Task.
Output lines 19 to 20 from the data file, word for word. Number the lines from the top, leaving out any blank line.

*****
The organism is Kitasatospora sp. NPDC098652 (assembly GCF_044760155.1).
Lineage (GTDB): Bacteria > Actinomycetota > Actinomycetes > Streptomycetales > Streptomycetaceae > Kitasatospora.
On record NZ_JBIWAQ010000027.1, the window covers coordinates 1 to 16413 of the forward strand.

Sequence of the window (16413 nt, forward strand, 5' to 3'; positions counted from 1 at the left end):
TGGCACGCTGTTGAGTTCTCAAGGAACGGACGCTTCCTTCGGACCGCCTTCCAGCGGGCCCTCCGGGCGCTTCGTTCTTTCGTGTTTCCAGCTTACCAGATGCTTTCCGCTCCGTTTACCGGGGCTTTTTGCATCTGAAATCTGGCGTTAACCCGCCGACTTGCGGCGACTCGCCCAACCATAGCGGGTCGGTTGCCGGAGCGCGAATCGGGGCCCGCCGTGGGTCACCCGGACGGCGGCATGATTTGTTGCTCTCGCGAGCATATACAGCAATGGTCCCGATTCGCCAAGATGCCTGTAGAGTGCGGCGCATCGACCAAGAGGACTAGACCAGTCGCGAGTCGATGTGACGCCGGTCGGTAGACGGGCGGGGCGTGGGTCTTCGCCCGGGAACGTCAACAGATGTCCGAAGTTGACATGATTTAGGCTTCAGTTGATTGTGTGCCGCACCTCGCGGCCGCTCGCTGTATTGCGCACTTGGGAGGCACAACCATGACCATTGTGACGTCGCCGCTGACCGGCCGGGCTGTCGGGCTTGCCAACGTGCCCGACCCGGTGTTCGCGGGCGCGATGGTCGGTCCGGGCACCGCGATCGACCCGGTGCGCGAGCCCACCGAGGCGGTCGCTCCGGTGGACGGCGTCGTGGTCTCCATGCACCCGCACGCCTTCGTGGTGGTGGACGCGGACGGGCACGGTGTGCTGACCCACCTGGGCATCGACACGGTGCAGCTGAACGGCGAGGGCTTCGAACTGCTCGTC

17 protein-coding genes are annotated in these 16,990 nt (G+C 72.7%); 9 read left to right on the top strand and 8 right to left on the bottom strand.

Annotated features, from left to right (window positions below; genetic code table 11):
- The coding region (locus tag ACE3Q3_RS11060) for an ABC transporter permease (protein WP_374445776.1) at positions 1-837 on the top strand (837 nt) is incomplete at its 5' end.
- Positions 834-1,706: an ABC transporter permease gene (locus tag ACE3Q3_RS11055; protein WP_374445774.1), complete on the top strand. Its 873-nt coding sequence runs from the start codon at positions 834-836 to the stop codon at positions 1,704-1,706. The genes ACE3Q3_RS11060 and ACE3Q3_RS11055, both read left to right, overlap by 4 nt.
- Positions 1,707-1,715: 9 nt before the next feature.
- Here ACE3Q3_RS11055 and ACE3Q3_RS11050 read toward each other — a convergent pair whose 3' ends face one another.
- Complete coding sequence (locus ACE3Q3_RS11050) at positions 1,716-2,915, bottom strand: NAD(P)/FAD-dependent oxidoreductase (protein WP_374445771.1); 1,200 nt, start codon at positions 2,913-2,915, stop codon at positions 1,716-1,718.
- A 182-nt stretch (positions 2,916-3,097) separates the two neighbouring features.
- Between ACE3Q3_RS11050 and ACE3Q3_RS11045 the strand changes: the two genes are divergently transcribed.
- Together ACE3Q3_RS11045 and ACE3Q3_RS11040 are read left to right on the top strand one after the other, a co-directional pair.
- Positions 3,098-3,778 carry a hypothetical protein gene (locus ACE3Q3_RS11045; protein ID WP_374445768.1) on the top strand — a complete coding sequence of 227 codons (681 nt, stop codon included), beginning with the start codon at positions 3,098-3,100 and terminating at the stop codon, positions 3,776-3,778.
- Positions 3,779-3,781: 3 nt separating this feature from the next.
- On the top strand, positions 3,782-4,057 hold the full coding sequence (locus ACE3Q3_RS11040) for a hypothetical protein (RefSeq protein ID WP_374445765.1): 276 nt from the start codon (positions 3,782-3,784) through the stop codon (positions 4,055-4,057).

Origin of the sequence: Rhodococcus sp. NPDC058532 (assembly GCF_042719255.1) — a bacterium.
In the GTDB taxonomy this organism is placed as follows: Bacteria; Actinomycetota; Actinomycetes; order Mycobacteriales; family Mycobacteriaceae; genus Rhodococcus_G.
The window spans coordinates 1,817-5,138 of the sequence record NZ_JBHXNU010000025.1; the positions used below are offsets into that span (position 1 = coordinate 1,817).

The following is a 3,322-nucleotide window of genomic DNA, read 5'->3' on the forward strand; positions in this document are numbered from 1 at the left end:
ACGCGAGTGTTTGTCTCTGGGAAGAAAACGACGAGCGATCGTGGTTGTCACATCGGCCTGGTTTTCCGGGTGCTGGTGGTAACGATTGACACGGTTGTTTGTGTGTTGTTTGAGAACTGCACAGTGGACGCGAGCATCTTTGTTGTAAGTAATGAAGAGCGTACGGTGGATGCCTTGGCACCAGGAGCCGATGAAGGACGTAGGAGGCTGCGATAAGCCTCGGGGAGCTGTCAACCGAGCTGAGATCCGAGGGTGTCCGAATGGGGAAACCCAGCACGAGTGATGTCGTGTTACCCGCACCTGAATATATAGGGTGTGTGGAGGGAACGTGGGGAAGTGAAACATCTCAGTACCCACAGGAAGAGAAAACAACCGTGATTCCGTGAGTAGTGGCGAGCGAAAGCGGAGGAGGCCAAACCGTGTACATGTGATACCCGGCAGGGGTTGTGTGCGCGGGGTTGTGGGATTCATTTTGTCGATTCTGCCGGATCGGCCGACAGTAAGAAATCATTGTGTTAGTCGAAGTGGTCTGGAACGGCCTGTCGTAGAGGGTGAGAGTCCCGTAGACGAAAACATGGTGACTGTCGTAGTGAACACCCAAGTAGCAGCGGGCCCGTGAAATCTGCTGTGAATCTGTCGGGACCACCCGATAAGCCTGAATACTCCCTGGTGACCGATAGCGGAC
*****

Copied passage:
Origin of the sequence: Rhodococcus sp. NPDC058532 (assembly GCF_042719255.1) — a bacterium.
In the GTDB taxonomy this organism is placed as follows: Bacteria; Actinomycetota; Actinomycetes; order Mycobacteriales; family Mycobacteriaceae; genus Rhodococcus_G.